Sierra Nevada Mountains in California. (DAVID MCNEW/AFP/Getty Images)
© 2023 Blaze Media LLC. All rights reserved.
Despite grim warnings issued by climate change alarmists over the past few years, California’s drought appears to be ending in spectacular fashion, with the state having experienced relatively high amounts of precipitation during the most recent winter.
According to the U.S. Energy Information Administration, a federal government agency, “For the first time since 2011, California’s drought is significantly weakening—a result of one of the wettest winters on record. California has experienced record levels of precipitation this winter, and unlike last winter, cooler temperatures over the 2016–2017 winter season have enabled the precipitation to build up snowpack (the total accumulated snow and ice on the ground).”
The EIA reported some of the biggest changes have occurred in the Sierra Nevada Mountains.
“Snowpack levels have increased significantly from the near-zero levels measured in the Sierra Nevada Mountains in April 2015,” said EIA’s report. “As of March 21, 2017, the California Department of Water Resources reported that statewide snowpack was 158% of normal for that date. A more important metric when considering snowpack is the snow water equivalent (SWE)—the total amount of water contained within the snowpack. California’s SWE levels have noticeably increased this year, and as of March 21, the California Department of Water Resources reported that the statewide snow water equivalent was also 158% of average for that date.”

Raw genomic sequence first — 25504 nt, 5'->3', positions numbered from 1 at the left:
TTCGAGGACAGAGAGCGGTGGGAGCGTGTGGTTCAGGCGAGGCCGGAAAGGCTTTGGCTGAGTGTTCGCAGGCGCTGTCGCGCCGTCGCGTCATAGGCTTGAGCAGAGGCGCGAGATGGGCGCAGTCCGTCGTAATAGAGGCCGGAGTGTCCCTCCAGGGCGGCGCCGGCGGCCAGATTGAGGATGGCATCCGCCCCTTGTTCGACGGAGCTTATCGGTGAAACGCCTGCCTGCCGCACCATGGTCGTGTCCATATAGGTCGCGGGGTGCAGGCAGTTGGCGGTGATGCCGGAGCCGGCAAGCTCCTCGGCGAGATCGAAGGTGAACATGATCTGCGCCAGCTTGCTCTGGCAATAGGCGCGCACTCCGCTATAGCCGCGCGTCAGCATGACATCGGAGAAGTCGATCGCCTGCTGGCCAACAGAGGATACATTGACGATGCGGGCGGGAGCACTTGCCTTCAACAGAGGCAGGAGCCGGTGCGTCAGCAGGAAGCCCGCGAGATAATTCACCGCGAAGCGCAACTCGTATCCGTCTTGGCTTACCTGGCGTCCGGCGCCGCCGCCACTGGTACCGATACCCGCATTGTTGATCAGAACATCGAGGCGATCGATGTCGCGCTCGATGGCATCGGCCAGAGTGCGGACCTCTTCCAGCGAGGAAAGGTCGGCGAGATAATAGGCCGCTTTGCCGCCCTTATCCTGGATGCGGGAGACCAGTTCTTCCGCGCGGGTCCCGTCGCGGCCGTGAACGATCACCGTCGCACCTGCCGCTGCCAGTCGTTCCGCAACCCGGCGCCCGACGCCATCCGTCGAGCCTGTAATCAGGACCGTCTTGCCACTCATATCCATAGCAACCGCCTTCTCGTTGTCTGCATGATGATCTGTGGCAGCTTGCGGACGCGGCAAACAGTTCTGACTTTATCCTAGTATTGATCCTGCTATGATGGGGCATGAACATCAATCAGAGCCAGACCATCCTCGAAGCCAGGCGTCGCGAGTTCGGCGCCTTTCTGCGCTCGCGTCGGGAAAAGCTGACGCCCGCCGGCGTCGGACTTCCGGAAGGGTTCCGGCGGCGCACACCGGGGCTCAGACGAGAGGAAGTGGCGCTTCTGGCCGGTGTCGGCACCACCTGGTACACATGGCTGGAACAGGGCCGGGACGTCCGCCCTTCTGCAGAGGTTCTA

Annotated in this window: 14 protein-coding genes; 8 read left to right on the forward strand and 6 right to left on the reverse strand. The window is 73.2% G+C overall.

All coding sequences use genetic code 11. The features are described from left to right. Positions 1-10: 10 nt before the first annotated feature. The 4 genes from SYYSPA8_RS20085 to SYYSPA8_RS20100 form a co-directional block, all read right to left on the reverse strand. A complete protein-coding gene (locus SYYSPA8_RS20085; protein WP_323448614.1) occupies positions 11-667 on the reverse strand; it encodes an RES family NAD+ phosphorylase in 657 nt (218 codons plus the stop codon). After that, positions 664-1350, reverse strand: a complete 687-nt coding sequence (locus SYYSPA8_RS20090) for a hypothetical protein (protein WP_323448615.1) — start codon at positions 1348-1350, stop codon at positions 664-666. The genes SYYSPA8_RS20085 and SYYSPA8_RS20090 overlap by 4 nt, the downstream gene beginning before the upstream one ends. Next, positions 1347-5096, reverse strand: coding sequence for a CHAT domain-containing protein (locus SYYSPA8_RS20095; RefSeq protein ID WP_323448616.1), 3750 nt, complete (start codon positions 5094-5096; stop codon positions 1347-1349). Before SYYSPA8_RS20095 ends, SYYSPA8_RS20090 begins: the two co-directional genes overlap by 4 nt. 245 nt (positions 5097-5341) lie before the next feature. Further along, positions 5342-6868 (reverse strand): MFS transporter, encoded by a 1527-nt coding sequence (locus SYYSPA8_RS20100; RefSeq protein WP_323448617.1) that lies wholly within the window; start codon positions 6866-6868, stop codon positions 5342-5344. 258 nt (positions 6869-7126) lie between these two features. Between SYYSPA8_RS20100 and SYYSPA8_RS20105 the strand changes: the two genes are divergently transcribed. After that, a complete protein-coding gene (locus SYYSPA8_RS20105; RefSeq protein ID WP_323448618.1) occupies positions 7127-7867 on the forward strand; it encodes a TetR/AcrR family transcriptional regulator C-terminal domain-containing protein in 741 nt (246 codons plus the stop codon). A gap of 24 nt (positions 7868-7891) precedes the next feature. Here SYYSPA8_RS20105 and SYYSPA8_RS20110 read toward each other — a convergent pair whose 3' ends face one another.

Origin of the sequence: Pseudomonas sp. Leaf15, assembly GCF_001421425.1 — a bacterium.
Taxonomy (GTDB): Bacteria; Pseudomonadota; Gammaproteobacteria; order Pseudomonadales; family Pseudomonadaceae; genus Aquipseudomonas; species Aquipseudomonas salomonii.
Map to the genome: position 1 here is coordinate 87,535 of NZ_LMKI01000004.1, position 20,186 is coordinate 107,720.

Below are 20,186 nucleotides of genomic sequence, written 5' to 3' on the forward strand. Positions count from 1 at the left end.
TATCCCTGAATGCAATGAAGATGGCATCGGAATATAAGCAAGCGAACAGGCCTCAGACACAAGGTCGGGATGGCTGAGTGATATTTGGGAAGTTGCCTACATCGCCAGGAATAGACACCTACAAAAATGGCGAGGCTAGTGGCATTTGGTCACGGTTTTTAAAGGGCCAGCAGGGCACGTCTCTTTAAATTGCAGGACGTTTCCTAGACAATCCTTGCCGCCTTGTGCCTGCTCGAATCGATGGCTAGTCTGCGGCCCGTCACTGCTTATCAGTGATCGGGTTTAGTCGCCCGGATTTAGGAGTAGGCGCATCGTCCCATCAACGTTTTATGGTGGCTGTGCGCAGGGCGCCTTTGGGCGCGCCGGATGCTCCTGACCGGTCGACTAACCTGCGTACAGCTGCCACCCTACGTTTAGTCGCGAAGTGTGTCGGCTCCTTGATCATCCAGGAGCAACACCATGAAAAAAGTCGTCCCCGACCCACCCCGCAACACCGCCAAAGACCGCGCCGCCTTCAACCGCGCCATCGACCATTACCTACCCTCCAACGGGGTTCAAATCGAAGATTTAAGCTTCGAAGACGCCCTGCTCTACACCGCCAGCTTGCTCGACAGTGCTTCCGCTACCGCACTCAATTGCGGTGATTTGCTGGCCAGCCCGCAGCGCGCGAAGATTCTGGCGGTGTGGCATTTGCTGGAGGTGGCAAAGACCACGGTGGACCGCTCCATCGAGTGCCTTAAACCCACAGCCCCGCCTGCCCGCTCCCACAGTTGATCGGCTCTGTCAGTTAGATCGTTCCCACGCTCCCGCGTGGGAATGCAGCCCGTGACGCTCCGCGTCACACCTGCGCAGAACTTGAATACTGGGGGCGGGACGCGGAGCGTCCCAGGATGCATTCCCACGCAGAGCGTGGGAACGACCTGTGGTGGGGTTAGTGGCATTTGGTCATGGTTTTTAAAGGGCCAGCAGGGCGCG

In 2015, climate change researchers at the University of Arizona claimed their findings revealed the “extreme character” of the Sierra Nevada snowpack and the changing nature of California winters.
“Our study really points to the extreme character of the 2014-15 winter,” said Valerie Trouet, a professor at the University of Arizona's Laboratory of Tree-Ring Research. “This is not just unprecedented over 80 years—it’s unprecedented over 500 years."
“We should be prepared for this type of snow drought to occur much more frequently because of rising temperatures,” Trouet said. “Anthropogenic warming is making the drought more severe.”
[graphiq id="bpYZa72c1OB" title="California Precipitation, Past 12 Months" width="600" height="565" url="https://w.graphiq.com/w/bpYZa72c1OB"]
Earlier in March, researchers at UCLA released a study predicting the end of snow in California by the year 2100, a problem it says will be caused by “human-induced climate change.”
According to a press release issued by the university: “The Sierra Nevada snowpack, which provides 60 percent of the state’s water via a vast network of dams and reservoirs, has already been diminished by human-induced climate change and if emissions levels aren’t reduced, the snowpack could largely disappear during droughts, according to findings in the study published today in the journal Geophysical Research Letters.”
(H/T: Watts Up With That?)
Want to leave a tip?
We answer to you. Help keep our content free of advertisers and big tech censorship by leaving a tip today.
Justin Haskins is the director of the Socialism Research Center at the Heartland Institute and the co-author of the New York Times best-seller "Dark Future: Uncovering the Great Reset’s Terrifying Next Phase."